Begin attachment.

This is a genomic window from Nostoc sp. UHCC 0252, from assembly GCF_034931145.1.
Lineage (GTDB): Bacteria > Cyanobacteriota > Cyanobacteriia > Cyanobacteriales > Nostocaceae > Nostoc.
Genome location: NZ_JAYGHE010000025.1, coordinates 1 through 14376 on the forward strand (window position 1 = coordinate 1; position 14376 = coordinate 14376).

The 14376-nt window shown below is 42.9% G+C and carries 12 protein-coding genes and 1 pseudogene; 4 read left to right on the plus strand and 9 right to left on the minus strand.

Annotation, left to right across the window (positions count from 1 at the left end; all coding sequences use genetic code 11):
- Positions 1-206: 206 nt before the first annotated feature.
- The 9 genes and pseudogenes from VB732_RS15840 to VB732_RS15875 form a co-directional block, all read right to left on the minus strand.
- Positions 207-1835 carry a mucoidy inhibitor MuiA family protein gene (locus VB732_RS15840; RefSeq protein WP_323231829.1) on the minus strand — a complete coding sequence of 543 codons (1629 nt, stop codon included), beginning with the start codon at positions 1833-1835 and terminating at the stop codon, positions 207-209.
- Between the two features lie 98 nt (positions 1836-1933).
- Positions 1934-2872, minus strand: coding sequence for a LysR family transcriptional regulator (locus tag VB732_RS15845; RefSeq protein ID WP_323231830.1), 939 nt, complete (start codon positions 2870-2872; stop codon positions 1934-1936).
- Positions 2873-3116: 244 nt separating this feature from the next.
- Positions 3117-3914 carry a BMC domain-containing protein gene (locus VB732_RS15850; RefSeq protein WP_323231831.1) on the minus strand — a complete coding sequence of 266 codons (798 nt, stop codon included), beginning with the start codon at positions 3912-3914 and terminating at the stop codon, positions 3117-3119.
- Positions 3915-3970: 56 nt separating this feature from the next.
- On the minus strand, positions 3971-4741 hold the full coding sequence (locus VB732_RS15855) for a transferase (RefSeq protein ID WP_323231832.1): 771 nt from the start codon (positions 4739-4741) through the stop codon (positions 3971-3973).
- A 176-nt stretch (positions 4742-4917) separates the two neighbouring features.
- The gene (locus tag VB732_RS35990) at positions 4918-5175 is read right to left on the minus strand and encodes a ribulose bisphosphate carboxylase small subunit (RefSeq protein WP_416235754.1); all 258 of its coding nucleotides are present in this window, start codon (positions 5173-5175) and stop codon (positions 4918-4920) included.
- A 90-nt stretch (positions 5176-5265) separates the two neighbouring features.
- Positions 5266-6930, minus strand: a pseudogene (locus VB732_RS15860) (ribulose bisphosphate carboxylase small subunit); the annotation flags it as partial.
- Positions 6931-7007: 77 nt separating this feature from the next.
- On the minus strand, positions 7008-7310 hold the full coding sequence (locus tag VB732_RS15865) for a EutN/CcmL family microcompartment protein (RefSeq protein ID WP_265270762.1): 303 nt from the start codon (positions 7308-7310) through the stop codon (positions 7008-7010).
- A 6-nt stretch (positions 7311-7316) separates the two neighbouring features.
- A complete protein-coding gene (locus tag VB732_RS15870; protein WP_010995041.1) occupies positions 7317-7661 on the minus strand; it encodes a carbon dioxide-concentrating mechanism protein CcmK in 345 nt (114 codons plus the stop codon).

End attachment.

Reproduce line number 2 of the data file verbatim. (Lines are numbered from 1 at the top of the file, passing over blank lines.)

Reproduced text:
Lineage (GTDB): Bacteria > Cyanobacteriota > Cyanobacteriia > Cyanobacteriales > Nostocaceae > Nostoc.